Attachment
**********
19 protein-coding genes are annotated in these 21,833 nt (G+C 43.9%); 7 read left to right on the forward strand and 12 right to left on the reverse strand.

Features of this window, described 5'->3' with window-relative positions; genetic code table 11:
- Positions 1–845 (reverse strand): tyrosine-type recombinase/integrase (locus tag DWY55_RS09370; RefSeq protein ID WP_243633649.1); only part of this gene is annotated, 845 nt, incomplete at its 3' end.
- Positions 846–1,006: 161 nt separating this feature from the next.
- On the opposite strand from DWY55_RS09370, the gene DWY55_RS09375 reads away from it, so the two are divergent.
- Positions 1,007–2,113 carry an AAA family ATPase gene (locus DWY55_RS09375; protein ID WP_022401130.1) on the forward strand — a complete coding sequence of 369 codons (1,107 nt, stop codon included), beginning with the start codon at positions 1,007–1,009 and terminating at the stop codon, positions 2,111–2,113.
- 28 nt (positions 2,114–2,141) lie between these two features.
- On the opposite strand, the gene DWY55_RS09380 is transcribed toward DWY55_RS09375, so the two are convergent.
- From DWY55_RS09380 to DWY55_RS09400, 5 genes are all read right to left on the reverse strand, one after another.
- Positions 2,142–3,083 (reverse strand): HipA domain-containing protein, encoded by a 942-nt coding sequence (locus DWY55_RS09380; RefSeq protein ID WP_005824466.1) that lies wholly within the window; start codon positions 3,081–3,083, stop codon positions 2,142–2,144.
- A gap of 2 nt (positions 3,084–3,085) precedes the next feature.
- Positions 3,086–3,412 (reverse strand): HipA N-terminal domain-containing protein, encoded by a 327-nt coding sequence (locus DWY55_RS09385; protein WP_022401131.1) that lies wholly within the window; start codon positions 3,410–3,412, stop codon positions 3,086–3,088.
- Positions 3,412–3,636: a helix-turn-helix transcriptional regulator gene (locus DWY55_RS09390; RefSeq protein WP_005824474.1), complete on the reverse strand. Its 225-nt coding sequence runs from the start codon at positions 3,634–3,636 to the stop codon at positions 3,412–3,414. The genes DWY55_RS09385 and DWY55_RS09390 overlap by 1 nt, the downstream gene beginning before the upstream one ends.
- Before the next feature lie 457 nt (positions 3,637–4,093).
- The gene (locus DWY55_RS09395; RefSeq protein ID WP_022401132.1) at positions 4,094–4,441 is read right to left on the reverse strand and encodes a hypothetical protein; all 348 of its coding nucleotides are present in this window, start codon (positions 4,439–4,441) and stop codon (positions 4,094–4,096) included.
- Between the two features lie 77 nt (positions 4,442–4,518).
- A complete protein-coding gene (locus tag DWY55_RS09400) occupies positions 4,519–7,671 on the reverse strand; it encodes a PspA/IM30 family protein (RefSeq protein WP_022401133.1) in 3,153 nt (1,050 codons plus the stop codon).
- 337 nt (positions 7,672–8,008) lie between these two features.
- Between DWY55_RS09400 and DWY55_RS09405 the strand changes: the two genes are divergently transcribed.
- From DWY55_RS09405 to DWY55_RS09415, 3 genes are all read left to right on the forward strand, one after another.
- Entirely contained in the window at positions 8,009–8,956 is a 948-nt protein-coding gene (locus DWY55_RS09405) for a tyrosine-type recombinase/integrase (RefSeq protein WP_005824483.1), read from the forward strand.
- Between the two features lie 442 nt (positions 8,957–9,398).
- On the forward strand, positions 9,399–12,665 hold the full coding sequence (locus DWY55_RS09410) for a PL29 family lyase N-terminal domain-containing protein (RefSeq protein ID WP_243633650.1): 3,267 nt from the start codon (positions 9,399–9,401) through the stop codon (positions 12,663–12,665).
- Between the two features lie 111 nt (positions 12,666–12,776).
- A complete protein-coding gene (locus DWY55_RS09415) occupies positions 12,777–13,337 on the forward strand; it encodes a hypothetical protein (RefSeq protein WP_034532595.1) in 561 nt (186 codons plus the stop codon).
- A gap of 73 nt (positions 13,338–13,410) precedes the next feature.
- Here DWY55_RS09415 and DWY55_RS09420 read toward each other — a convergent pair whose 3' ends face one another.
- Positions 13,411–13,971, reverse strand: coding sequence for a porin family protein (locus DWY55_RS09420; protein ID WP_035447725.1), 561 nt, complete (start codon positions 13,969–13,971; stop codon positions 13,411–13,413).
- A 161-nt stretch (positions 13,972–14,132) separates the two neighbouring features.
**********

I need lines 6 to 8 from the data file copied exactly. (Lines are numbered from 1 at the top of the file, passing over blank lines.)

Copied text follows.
- Positions 1,007–2,113 carry an AAA family ATPase gene (locus DWY55_RS09375; protein ID WP_022401130.1) on the forward strand — a complete coding sequence of 369 codons (1,107 nt, stop codon included), beginning with the start codon at positions 1,007–1,009 and terminating at the stop codon, positions 2,111–2,113.
- 28 nt (positions 2,114–2,141) lie between these two features.
- On the opposite strand, the gene DWY55_RS09380 is transcribed toward DWY55_RS09375, so the two are convergent.